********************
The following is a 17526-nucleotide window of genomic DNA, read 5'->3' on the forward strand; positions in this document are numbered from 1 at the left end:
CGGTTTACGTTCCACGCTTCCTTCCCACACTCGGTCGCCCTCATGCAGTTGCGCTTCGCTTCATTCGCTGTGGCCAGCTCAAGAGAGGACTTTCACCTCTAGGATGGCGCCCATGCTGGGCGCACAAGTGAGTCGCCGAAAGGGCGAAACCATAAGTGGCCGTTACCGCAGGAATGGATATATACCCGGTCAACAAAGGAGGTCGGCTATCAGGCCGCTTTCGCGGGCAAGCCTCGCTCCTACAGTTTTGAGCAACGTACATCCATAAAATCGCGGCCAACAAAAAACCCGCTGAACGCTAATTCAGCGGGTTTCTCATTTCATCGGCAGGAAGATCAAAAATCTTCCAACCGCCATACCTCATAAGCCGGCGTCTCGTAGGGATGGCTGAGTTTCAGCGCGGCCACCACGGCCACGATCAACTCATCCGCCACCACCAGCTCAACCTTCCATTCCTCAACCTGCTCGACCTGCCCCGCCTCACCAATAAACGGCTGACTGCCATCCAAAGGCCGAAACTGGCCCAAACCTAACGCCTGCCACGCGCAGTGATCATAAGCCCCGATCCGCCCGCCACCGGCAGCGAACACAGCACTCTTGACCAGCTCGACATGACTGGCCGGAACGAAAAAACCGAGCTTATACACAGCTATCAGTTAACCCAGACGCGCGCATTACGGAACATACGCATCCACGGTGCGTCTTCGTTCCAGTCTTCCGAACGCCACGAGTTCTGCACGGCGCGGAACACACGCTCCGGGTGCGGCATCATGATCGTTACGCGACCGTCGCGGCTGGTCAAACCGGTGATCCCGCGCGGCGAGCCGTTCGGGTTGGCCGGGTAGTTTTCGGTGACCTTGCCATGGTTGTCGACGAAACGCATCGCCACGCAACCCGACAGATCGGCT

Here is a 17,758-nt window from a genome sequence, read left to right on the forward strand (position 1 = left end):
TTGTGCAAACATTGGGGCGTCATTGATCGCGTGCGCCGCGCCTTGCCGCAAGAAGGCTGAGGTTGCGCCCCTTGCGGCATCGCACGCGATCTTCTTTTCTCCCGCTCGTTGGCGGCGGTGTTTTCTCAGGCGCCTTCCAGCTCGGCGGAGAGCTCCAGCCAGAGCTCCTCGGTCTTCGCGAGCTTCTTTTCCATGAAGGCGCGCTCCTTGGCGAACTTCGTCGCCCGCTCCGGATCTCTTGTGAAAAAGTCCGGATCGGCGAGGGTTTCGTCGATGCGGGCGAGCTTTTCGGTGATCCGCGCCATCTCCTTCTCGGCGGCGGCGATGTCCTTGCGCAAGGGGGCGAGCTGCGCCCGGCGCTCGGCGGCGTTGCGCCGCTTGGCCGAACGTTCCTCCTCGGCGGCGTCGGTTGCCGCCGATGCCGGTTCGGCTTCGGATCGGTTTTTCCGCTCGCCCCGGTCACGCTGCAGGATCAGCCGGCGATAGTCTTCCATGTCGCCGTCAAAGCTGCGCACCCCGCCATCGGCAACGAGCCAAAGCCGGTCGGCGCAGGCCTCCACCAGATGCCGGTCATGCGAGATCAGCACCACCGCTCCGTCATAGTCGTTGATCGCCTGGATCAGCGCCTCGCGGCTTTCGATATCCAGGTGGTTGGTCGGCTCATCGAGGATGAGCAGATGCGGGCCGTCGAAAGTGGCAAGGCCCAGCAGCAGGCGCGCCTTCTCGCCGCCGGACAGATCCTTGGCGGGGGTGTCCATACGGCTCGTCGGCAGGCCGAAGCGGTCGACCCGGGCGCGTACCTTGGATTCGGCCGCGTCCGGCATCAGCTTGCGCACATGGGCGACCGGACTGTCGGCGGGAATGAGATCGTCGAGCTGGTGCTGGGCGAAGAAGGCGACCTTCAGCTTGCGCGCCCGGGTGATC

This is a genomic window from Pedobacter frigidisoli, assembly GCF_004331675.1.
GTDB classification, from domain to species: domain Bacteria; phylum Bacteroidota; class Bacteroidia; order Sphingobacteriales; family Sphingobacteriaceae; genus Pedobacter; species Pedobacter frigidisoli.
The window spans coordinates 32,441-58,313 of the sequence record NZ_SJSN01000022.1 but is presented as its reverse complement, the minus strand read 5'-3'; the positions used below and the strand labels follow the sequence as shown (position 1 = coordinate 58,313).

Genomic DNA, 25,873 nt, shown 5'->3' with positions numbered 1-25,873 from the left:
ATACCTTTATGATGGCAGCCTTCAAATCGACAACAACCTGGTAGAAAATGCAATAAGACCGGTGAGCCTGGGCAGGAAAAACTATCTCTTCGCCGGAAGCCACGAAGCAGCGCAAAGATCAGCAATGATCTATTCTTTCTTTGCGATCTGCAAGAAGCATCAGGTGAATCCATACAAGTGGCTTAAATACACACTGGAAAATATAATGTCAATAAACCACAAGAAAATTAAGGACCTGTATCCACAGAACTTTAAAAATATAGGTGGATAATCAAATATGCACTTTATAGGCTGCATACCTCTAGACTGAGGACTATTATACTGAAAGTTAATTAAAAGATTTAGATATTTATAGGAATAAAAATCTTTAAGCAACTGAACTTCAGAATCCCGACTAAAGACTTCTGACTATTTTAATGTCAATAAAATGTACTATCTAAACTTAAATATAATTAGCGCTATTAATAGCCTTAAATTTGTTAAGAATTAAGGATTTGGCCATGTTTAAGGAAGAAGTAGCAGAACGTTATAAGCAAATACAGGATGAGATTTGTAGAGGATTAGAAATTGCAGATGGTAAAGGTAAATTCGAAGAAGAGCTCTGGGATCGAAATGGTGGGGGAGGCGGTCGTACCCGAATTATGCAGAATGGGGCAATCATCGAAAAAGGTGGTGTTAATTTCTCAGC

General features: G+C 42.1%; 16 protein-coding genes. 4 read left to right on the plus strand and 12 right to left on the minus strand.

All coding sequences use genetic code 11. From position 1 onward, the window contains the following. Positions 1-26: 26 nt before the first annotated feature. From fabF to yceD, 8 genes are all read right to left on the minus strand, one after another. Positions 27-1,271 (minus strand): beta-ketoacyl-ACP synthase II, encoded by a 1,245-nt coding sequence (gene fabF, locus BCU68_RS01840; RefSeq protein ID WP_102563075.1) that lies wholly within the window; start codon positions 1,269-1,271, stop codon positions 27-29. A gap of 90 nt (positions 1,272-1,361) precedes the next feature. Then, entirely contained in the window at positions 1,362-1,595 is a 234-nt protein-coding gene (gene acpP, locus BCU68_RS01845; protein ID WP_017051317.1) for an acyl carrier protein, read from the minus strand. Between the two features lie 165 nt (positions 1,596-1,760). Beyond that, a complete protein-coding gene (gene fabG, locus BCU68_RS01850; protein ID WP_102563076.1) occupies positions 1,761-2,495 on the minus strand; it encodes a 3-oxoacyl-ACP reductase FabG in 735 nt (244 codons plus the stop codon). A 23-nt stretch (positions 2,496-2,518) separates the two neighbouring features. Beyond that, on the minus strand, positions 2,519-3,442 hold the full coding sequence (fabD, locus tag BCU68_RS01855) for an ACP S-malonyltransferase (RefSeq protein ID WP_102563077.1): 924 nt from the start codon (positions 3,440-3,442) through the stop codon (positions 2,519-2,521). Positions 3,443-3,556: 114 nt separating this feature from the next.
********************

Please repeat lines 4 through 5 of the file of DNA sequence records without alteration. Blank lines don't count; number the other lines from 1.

TTGTGCAAACATTGGGGCGTCATTGATCGCGTGCGCCGCGCCTTGCCGCAAGAAGGCTGAGGTTGCGCCCCTTGCGGCATCGCACGCGATCTTCTTTTCTCCCGCTCGTTGGCGGCGGTGTTTTCTCAGGCGCCTTCCAGCTCGGCGGAGAGCTCCAGCCAGAGCTCCTCGGTCTTCGCGAGCTTCTTTTCCATGAAGGCGCGCTCCTTGGCGAACTTCGTCGCCCGCTCCGGATCTCTTGTGAAAAAGTCCGGATCGGCGAGGGTTTCGTCGATGCGGGCGAGCTTTTCGGTGATCCGCGCCATCTCCTTCTCGGCGGCGGCGATGTCCTTGCGCAAGGGGGCGAGCTGCGCCCGGCGCTCGGCGGCGTTGCGCCGCTTGGCCGAACGTTCCTCCTCGGCGGCGTCGGTTGCCGCCGATGCCGGTTCGGCTTCGGATCGGTTTTTCCGCTCGCCCCGGTCACGCTGCAGGATCAGCCGGCGATAGTCTTCCATGTCGCCGTCAAAGCTGCGCACCCCGCCATCGGCAACGAGCCAAAGCCGGTCGGCGCAGGCCTCCACCAGATGCCGGTCATGCGAGATCAGCACCACCGCTCCGTCATAGTCGTTGATCGCCTGGATCAGCGCCTCGCGGCTTTCGATATCCAGGTGGTTGGTCGGCTCATCGAGGATGAGCAGATGCGGGCCGTCGAAAGTGGCAAGGCCCAGCAGCAGGCGCGCCTTCTCGCCGCCGGACAGATCCTTGGCGGGGGTGTCCATACGGCTCGTCGGCAGGCCGAAGCGGTCGACCCGGGCGCGTACCTTGGATTCGGCCGCGTCCGGCATCAGCTTGCGCACATGGGCGACCGGACTGTCGGCGGGAATGAGATCGTCGAGCTGGTGCTGGGCGAAGAAGGCGACCTTCAGCTTGCGCGCCCGGGTGATC

This is a genomic window from Pedobacter frigidisoli, assembly GCF_004331675.1.